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Bois-Reymond, Emil du

berlin methods studied electric

(1818–96) German physiologist: pioneer electrophysiologist.

Du Bois-Reymond’s father was a Swiss teacher who moved to Berlin; he was an expert on linguistics and authoritarian enough to ‘arouse his son’s spirit of resistance’. The family spoke French and felt part of the French community in Berlin. Emil studied a range of subjects at Berlin for 2 years before he was fully attracted to medicine, which he studied under . He graduated in 1843 and was then already working on animal electricity (discovered by ) and especially on electric fishes. He introduced refined physical methods for measuring these effects and by 1849 had a sensitive multiplier for measuring nerve currents; he found an electric current in injured, intact and contracting muscles. He traced it correctly to individual fibres and found that their interior is negative with respect to the surface. He showed the existence of a resting current in nerves and suggested, correctly, that nerve impulses might be transmitted chemically. He was modest, but also confident, and his ideas aroused vigorous debate; his experimental methods dominated electrophysiology for a century.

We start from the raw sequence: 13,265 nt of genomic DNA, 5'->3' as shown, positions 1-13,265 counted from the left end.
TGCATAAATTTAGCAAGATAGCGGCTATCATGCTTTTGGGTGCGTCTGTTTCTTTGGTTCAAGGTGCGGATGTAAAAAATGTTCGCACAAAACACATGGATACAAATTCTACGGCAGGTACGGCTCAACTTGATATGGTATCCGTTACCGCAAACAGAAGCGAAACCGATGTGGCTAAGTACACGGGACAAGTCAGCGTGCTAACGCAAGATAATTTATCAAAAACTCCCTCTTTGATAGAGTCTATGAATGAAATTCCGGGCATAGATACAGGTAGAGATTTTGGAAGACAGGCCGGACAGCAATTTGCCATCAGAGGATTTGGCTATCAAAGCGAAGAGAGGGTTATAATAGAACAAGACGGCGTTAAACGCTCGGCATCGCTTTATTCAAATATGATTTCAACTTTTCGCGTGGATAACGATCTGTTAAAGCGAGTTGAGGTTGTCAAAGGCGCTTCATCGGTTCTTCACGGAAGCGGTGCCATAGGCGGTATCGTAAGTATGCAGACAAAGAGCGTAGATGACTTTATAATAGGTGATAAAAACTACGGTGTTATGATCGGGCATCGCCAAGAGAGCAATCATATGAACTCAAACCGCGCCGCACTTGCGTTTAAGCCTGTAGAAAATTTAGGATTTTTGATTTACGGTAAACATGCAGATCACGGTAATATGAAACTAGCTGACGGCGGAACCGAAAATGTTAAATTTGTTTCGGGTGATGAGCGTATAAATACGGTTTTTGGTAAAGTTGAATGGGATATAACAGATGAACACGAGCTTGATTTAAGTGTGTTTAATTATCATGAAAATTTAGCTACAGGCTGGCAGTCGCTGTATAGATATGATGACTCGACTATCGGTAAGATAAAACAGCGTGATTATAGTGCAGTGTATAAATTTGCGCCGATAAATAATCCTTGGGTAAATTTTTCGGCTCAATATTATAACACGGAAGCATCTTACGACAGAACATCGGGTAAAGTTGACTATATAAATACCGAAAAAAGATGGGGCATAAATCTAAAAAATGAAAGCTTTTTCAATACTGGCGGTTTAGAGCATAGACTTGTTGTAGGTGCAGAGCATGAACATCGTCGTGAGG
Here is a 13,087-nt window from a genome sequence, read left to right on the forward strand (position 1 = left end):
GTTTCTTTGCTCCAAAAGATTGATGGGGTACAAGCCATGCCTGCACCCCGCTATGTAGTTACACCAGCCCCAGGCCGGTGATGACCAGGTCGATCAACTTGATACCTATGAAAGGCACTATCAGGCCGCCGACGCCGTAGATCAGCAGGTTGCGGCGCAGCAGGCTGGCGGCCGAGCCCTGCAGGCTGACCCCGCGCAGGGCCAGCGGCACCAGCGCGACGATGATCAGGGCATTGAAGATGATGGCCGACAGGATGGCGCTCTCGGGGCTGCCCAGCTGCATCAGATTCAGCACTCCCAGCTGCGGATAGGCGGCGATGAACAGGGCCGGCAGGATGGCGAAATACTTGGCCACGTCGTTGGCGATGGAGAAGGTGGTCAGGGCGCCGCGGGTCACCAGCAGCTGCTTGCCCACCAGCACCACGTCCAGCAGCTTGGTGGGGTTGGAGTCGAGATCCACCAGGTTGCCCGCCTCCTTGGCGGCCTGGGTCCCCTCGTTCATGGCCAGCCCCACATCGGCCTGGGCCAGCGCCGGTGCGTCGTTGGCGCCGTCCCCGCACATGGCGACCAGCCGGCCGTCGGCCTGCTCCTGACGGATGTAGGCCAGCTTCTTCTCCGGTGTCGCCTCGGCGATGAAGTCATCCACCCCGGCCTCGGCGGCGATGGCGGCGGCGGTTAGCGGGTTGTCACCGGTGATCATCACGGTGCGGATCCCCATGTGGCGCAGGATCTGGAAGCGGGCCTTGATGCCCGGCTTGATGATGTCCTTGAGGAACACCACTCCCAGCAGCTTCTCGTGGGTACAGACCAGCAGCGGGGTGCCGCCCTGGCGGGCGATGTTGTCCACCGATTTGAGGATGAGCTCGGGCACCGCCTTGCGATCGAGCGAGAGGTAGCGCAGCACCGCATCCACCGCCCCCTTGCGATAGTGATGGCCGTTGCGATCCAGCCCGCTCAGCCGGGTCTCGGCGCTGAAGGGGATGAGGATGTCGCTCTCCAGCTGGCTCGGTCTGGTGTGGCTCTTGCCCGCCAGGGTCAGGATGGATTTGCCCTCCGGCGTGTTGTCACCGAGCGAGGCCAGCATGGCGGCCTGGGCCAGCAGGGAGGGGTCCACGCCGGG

Boito, Arrigo (baptismal name, Enrico) [next] [back] Boiling, Claude

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